Seamstress's, sewers, Project Runway contestants

I have 3 bridesmaids dresses that require hemming; no other alterations needed. All are two layers with the outer being Chiffon. I know it will cost almost as much as the dress to have them hemmed. I like to think of myself as a pretty good seamstress but the chiffon is scaring me. Do any of you have experience with sewing/hemming chiffon fabric? Any tips? The fine, thin chiffon hem is daunting. I will most likely get them professionally hemmed. Maybe I will buy some chiffon and experiment. Then I can have another job if all goes well. :-;

Create an Account or Log In

Membership is free. Simply choose your username, type in your email address, and choose a password. You immediately get full access to the forum.

Already a member? Log In.

I would strongly suggest picking up a length of chiffon to experiment. You probably will need to get into trimming the fabric so that it is not weighted down with a hem. Check with someone at the fabric store for suggestions. And luckily in this day and age you can simply google 'How do I hem chiffon?" for YouTube videos and other information.
Already googled. Scary. The dresses are going to delivered in 2 months. They are fit and flare so the hems are very swirly and circular. Uuughhh. We will most likely go for expert tailoring. I am so afraid I will ruin the chiffon and drive myself insane with the effort. It's all good but I think I'm going to experiment anyway if I decide to make time for that.
You can do this! I had a mother-of-the-bride floor length skirt with chiffon over satin. I held my breath and machine hemmed both. At the time I was working with professional seamstresses and showed one the skirt. She let me know it was admirable, acceptable, good.
Not only buy chiffon to practice and buy proper needles and thread. Also the first time i sewed a circular skirt with a pattern I was worried it wouldn't be a perfect circle. The advice was that circles are rarely perfect.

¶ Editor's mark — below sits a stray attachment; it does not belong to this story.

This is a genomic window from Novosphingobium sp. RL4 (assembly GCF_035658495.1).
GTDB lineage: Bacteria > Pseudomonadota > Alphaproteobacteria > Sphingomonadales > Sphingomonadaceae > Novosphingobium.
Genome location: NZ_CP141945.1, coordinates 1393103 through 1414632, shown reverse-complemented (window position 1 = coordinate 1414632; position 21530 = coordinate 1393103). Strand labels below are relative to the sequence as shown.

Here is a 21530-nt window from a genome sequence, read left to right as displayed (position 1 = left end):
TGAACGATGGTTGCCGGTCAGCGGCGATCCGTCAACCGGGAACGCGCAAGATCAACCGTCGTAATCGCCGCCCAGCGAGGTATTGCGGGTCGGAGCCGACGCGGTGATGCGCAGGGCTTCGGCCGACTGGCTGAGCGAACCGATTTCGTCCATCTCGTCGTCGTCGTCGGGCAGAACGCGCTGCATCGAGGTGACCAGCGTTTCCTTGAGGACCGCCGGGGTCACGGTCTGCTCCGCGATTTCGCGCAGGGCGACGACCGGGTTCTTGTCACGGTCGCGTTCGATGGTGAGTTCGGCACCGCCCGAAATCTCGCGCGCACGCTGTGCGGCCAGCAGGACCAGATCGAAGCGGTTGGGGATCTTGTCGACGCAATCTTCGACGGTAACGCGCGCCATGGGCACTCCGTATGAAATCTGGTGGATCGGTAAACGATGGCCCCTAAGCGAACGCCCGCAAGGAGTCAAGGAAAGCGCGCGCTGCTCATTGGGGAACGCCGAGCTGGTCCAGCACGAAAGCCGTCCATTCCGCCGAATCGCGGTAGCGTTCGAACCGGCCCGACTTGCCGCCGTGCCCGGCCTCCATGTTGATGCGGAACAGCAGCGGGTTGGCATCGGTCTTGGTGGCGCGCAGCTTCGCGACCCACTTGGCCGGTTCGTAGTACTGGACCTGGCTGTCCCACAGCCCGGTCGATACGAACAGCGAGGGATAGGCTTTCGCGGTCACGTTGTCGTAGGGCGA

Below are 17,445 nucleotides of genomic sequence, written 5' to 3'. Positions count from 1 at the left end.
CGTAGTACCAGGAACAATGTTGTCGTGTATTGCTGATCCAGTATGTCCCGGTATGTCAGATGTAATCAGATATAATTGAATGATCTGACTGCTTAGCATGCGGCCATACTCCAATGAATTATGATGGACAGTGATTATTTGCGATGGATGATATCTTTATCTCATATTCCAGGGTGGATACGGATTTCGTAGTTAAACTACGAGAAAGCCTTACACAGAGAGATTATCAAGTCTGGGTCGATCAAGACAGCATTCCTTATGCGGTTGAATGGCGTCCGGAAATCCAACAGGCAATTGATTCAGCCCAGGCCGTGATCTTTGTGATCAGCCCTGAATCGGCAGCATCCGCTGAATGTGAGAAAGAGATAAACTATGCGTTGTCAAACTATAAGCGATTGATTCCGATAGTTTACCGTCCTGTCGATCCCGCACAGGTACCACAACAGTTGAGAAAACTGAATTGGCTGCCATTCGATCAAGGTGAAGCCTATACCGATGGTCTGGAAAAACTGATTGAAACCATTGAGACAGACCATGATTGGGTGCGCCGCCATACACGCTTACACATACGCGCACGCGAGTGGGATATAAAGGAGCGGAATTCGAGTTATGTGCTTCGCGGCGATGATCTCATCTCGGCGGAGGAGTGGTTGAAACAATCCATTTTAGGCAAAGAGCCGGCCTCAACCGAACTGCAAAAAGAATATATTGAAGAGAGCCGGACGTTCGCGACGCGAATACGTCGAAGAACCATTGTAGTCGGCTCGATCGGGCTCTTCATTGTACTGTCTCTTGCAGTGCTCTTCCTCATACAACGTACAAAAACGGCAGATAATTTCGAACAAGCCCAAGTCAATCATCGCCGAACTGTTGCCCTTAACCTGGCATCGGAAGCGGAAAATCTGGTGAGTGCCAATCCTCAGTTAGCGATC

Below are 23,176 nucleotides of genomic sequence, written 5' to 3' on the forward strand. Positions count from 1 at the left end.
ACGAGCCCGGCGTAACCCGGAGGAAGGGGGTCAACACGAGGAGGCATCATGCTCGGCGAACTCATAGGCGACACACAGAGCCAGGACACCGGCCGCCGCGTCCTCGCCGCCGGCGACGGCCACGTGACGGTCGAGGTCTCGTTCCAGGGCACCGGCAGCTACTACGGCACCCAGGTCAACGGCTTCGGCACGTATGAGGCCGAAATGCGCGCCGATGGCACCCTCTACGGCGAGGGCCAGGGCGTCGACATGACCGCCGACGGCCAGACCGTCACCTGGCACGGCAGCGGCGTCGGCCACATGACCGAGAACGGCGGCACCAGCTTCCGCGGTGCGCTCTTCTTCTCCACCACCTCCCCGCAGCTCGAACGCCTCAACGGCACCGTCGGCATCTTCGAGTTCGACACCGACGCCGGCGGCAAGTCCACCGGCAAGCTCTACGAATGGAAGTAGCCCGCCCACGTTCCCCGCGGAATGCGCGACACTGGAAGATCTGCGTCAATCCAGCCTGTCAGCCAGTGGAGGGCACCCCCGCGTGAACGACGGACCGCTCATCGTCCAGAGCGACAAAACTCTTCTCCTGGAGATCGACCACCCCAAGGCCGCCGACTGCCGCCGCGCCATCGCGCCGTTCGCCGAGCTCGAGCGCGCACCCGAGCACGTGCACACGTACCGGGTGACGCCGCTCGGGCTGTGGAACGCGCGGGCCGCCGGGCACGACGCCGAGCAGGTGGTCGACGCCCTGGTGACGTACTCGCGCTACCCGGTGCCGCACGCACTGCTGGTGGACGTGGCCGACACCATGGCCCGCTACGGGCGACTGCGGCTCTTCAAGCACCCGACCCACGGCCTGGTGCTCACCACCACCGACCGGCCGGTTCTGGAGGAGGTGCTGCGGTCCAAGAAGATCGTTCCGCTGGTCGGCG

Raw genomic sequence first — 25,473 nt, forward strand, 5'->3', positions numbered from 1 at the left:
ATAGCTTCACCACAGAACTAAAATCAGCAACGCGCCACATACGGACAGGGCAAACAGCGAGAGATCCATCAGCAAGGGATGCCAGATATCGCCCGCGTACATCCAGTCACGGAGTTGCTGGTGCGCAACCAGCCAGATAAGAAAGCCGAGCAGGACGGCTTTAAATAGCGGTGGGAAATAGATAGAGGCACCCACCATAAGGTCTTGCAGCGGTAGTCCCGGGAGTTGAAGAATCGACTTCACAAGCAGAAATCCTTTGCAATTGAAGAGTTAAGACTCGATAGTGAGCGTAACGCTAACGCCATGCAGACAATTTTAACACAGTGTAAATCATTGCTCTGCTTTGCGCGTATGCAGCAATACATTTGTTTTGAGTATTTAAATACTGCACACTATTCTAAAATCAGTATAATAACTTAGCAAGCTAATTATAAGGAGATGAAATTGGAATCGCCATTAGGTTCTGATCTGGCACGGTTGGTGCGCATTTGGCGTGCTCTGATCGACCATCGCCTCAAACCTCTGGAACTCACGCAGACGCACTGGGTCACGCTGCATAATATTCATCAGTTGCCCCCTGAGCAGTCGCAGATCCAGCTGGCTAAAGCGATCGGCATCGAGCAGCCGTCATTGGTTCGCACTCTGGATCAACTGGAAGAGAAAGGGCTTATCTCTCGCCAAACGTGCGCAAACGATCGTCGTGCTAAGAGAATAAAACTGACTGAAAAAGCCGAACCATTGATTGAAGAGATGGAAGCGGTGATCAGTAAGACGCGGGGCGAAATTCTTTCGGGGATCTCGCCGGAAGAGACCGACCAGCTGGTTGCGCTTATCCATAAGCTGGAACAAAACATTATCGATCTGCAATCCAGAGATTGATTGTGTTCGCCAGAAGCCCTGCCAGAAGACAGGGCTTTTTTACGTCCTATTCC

@Rho*, thank you, lol. I was thinking 3 of them? The sweating? My niece just posted her registry, DH needs to get a second job, ha ha.
You can do it. Check out Threads magazine website. They have all sorts of tutorials on sewing. Hand hemming might be less scary. Prices for alterations and hemming are obscene!
Ladies, you are egging me on. I would definitely do one after practicing. 3? I am crying and already sweating bullets. Wish I had a surger!
Three? Let's get this in perspective: Are they full poofy circles or fairly straight? Are they size 6 or size 18?
All size 6. Full poofy, swirly circular hems. No other alterations required other then hemming. The inner hem fabric I am certain I can do. Chiffon? Crikey! Come here @Rho*.
I have a fancy sewing machine and have noted the fine needle I would need to use and purchase for chiffon. As Reeree suggested, hand sewing would be an alternative but I would be hemming until the cows came home again and again.
I tried to put myself in your thimble, haha. I cannot imagine that task. But I love the responses from people who know about such things. I personally believe that you can do this yourself along with some support from your fancy sewing machine, practice material, and designated needle.

Creativity is always a leap of faith. You're faced with a blank page, blank easel, or an empty stage. - Julia Cameron

I’ve noticed that everyone who is for abortion has already been born. - Ronald Reagan
@Madetoshop wrote:

Ladies, you are egging me on. I would definitely do one after practicing. 3? I am crying and already sweating bullets. Wish I had a surger![/quote

If a basic swinging machine is causing you to sweat bullets, you can not handle surger, you'll probably cut a hole in your fabric. They do sell overlock/ overcast foots so you can mimic the results without the risk or a side cutter if you are o' so determined but if the stress is this bad, just take it to a dry cleaners
The first dress arrived before the other two. My Mom looked at it and said you can do this. Little did we know it has a slit. OM goodness. OK, now we have to rip out seams. She barked orders while I cut. I hemmed both layers by hand. Took me forever a little bit at a time. Sewed up the slit with the two layers and steam pressed everything. Looking fabulous on my baby girl. I am hoping to do the other 2 which do not have slits. Then I think we are justified to spend the money that i saved by doing it myself. I am eyeing a pair of HOKAs.
Now your daughter has a wonderful story to tell your grandkids about how Grandma (with Great Grandma telling her what to do) put the finishing touches by hand on her bridesmaid's dress that made the bride's wedding day so special.
Thank you @Rho and @Susan L. You made my night and made me smile. The rolled hem process is amazing. Doing the next two dresses myself will pay for their hotel room. And then what? :-)
Hello people! I am halfway finished with the 2nd dress. I did the inner layer by machine as I now have so much more confidence and experience. The Fiskars gauge was so much help. Mom has since taught #3 who is our nemesis, the rolled hem stitch. I am going to try and get #1 and #2 to take responsibility.
All 3 dresses are finished and look beautiful. Thank you all who were interested in this silly dilemma. My SIL asked for the dress remnants early on. The florist is going to incorporate them into their bouquets. :-)
One bridesmaid shared tonight that she paid $200 for a crooked and horrible looking hem. She was required to pay cash up front. :-(
Sorry, only registered users may post in this forum.

Click here to login